India’s foreign exchange reserves are at a record high, but there are reasons the country should continue to worry about its currency and economy.
Economists believe international investors could start pulling out money from India if they get higher returns on US Treasury yield. Last week, the benchmark 10-year US Treasury bond yields hit a 13-month high. There are expectations that the trend of higher bond yields will continue.
If global investors sell the rupee to shift investments to the US, the Indian currency will face deterioration in value, which will make it harder for the country’s economy to recover.
“If markets price a policy mistake and US real yields surge higher, risks of a ‘taper tantrum’ rise, with India and (the) Philippines most exposed,” said a rating agency S&P Global’s report dated March 17. “Taper tantrum” is an economic term where “taper” stands for the tapering of bond-buying by the US central bank, the Federal Reserve, and “tantrum” stands for investors’ reaction by leaving emerging markets such as India.
India’s forex reserves
The Reserve Bank of India has been on a dollar buying spree to shield against a sudden outflow of funds. Last week, the country overtook Russia to become the fourth largest country in terms of forex reserves.
India currently holds $580.3 billion (Rs 42.36 lakh crore) in forex reserves.
But in the current economic scenario, just hoarding forex will not be enough.
India is witnessing high inflation due to a spike in oil and food prices. At the same time, policy rates in the country are at an all-time low to provide a boost to the Covid-hit economy. Meanwhile, returns on Indian bonds are low and the stock markets are overvalued. In such a scenario, “capital may be quicker to leave (India) and the central banks may have to respond by raising policy rates,” S&P Global said.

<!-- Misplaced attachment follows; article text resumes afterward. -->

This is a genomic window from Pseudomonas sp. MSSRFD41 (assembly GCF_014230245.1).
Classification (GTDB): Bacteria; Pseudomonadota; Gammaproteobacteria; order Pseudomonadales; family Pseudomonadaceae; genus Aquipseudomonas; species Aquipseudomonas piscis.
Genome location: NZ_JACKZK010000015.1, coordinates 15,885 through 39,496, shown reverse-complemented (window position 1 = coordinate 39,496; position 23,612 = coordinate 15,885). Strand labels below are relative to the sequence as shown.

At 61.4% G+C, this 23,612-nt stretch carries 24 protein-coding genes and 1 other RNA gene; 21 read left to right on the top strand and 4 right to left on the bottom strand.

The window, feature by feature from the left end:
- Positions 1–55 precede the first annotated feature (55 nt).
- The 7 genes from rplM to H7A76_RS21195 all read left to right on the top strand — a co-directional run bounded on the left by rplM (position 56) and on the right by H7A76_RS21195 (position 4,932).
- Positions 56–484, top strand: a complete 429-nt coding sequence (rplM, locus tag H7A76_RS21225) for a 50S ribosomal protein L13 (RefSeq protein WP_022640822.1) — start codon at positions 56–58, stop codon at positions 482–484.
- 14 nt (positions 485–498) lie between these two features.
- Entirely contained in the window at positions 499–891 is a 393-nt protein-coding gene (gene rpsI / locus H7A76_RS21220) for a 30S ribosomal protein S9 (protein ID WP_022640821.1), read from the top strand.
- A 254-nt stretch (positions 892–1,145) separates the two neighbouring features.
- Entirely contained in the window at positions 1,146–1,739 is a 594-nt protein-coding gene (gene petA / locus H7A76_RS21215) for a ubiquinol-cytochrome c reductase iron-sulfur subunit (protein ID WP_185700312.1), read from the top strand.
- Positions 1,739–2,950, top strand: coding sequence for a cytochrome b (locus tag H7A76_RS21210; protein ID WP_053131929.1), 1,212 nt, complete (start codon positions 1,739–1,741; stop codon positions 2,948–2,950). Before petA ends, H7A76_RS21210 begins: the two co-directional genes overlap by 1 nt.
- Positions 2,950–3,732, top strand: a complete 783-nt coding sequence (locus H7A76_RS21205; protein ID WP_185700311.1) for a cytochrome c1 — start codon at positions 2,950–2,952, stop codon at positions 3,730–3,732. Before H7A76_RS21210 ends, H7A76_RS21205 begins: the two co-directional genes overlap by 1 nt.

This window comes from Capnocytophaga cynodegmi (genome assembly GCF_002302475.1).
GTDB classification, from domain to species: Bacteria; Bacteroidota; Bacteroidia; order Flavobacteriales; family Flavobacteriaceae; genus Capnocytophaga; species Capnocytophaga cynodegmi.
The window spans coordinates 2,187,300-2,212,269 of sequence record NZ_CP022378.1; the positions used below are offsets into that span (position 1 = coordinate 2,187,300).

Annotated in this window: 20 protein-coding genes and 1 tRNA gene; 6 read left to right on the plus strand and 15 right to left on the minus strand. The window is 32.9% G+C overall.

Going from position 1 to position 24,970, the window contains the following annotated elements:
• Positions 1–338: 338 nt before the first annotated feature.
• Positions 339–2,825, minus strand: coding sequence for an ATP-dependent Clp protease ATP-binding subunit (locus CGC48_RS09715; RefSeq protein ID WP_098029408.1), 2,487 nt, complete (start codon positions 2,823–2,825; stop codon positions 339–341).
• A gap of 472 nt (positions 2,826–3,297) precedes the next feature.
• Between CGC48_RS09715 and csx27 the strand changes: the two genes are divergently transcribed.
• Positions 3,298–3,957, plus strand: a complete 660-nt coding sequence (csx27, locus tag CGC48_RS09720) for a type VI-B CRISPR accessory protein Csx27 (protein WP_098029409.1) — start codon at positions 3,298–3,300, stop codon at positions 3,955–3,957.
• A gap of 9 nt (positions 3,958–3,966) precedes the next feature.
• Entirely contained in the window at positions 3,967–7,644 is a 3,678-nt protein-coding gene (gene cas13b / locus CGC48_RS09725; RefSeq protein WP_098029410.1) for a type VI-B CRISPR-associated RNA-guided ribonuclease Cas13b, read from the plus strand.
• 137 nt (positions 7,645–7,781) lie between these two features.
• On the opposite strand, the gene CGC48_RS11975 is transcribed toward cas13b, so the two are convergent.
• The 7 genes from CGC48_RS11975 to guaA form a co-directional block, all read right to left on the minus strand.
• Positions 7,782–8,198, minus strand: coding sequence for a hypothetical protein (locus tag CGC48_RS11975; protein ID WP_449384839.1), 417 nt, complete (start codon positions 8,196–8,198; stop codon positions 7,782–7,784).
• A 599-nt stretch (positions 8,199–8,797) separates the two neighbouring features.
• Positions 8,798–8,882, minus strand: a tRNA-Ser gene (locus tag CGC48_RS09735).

The current scenario brings back memories from eight years ago.
Taper-tantrum in 2013
India saw a massive exodus of foreign capital in 2013 when the Federal Reserve decided to scale back its bond-buying programme, which led to an increase in the yield of US Treasury bonds. This meant international investors got better returns by buying US Treasury bonds rather than investing in India. The Indian rupee depreciated quickly and the stock and debt markets were in turmoil.
“The period between May and September 2013 saw a reversal of capital flows and forced tightening in external balances in affected economies…Within the region, India and Indonesia were hit hardest. These two economies were among the ‘Fragile Five’ of the hardest-hit global emerging markets,” said S&P Global.
If a similar situation arises again this year, it spells bad news for the Indian economy, which is on a slow path to recovery.
This article first appeared on Quartz.
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